However, the deeper we look, the more the distinction between the subjective and the objective crumbles; the borderline which appeared at first so clear, turns out to be rather vague and at places entirely evaporates. As we will discuss later in more detail, everything we know and are is inherently a mixture of subjective and objective elements. In fact, the stress on the difference between the two, and our present preference for “objective” knowledge is a fairly recent phenomenon which is far from universal and not as valid as we think. By itself, it is not at all evident that reductionist knowledge of the outer world should be more reliable, let alone more useful, than inner knowledge. It may appear to be so, simply because collectively we are so focused on it, and because we have put so much more effort in its development. Every child is made to grasp the basics of physics and mathematics, but how many schools teach the basics of self-observation and reflection? The world’s intellectual elite has worked hard to fine-tune the processes of objective research, it has built an ever more elaborate physical technology to extend the capacities of our physical senses, and amassed an amazing amount of detailed knowledge about the physical world, but our inner life is as primitive as ever. Its development is left to our free time, to an inherently conservative religion, or a variety of intellectually uncritical sects and subcultures.

But that modernity has not managed so far, does not prove that it cannot be done. One of the recurring themes of this text will be that subjective knowledge too, can be honed and perfected, and that effective and reliable methods to achieve this have already been developed in India, over millennia, by certain specific schools of jnanayoga, the yoga of knowledge. The techniques of jnanayoga, not dreams, are the royal road to our understanding of ourselves.

What can Psychology learn from the Indian tradition?

In the East, and especially in India, there has been, for thousands of years, a strong focus on the inner worlds and the Indian civilisation has evolved, over millennia, a rigorous and effective methodology to make subjective knowledge reliable. With that, it has created a vast range of technologies to extend the capacity of our inner senses, and a comprehensive knowledge base related to inner knowledge and wisdom.

Trees are judged on their fruits, and there has been a tendency in the West (and even in India itself) to look with a certain disdain at Indian spirituality because of the abject poverty that was typical for India during the twentieth century. But putting the blame for India’s poverty on its spirituality is putting history on its head. It was India’s legendary riches, not its poverty that brought Chinese, Roman, Muslim and Christian traders and soldiers to its shores. Early visitors to India speak in one voice about a land of unequalled beauty and wealth. India was famed not only for its spirituality, but equally for its high social order, the level of education of its citizens, and the wisdom of its rulers. So the situation is more complex than it may appear at first sight. India became poor only after a full eight hundred years of ruthless plunder and oppression, from which it has still not fully recovered. After such a long history of brutal invasions and depredations, for the invaders to blame the Indian spiritual tradition for its present economical misery is of a political hypocrisy and intellectual dishonesty that is really quite hard to beat. And yet, even here there is a kernel of truth which is worth examining attentively, as it can give us an important lesson for the future. We'll come back to this in the second chapter.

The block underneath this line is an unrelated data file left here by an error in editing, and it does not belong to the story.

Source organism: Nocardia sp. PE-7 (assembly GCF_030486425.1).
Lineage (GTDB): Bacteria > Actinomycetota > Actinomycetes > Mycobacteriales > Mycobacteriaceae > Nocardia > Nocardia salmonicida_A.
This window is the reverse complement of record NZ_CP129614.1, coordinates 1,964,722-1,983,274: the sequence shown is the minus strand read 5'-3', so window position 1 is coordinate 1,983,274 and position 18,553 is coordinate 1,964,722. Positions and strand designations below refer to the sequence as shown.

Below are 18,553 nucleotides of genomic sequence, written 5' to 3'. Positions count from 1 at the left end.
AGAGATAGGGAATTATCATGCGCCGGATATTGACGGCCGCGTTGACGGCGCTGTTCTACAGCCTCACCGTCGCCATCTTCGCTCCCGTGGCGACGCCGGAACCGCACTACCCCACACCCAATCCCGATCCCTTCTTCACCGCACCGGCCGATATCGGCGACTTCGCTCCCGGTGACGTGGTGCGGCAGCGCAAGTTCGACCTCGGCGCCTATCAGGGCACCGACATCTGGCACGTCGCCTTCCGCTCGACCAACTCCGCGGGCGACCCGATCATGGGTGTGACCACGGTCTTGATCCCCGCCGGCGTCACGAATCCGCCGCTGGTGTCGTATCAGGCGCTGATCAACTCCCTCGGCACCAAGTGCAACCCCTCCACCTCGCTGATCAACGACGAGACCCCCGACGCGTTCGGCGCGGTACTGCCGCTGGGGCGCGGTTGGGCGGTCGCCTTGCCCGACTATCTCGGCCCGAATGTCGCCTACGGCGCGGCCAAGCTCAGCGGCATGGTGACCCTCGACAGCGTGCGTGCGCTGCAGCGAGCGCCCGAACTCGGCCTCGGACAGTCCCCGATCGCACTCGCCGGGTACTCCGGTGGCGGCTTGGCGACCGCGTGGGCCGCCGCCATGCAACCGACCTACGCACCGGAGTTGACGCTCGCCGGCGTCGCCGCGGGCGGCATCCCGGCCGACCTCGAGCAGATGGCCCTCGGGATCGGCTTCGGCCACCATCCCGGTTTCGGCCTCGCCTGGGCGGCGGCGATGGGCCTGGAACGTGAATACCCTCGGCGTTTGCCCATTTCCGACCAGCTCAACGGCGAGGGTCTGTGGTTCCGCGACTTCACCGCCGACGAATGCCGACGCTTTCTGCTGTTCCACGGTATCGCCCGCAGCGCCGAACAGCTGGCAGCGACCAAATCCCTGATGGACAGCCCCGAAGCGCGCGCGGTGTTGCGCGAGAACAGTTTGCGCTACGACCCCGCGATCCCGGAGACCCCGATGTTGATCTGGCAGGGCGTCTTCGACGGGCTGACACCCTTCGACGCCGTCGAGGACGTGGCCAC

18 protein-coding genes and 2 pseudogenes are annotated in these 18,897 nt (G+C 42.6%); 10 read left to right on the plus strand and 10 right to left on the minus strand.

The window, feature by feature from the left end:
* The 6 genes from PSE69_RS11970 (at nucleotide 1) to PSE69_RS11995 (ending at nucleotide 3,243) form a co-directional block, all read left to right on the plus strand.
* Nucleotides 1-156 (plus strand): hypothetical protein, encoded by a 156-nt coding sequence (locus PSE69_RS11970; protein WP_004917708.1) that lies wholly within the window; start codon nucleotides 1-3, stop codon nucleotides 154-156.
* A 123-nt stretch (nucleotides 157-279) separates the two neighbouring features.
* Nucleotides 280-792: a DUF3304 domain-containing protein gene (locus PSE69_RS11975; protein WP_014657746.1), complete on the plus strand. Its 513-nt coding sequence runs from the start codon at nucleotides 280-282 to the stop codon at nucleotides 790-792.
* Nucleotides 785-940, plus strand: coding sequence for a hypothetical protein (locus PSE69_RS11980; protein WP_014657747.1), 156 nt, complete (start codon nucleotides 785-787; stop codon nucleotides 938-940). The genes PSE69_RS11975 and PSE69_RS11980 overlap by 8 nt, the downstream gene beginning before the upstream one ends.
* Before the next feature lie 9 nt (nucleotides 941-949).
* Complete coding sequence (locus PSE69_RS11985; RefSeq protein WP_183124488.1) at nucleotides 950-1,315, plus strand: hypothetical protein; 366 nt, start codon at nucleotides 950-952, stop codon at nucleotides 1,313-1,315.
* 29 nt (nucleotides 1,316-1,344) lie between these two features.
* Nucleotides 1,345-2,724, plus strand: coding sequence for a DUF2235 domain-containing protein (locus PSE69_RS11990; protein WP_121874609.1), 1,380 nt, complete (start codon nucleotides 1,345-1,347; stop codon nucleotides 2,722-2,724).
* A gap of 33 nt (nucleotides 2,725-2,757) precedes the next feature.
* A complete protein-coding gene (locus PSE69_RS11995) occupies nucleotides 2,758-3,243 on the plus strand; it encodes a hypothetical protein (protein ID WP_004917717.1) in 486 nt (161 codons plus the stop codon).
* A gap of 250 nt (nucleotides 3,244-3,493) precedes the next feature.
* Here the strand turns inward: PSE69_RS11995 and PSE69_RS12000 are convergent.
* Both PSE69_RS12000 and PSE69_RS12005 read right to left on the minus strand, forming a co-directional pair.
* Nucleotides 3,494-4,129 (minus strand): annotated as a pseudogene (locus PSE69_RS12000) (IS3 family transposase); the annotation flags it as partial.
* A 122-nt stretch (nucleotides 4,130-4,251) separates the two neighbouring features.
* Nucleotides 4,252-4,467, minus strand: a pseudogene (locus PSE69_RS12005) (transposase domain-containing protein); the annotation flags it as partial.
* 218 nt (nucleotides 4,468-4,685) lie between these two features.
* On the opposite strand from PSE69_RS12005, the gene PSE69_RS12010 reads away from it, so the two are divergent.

Interestingly, in spite of existing prejudices, Indian philosophy, music, dance, hathayoga and spirituality are entering our new global civilisation on a large scale, but as yet, they feature largely as entertainment, the embellishment of an essentially materialist and intellectual life. The decontextualised techniques of yoga and meditation are accepted as means for coping with the stresses of corporate life, mindfulness is used in therapy and counselling, but the knowledge aspect of Indian culture has hardly penetrated the hard core of the global civilisation. At universities especially, psychology is still taught, the world over, as if the Indian systems of reliable subjective knowledge don’t exist. We can understand this perhaps as a late remnant of colonialism and the lingering dominance of the Euro-American culture in the world, but even if this parochialism is understandable, it is not excusable, for India’s well-developed inner understanding has something to contribute to psychology which is crucial if the new world order is to develop towards a more sane and harmonious future.

That the world is desperately in need of good psychology hardly needs argument. Technology is putting immense powers at human disposal, but not the wisdom how to use it, and almost all really serious problems mankind is facing at present are primarily psychological in nature.

In this text, we will look at three, closely interconnected areas where the Indian tradition can make valuable contributions to psychology.

The first is a consciousness-centred and psychology-friendly basic understanding of reality, a philosophy of existence and knowledge that doesn't stand in the way of the development of meaningful insight in human nature and its possibilities, but that actively supports them.

The second is a treasure-house of sophisticated knowledge about human nature and the psychological processes that underlie both, our experience and our action.

The third is what one could call a well-developed technology of consciousness, consisting of detailed know-how in the areas of change and transformation. Some of this is already used for therapy and personal development, but there is much more that as yet has been hardly tapped into.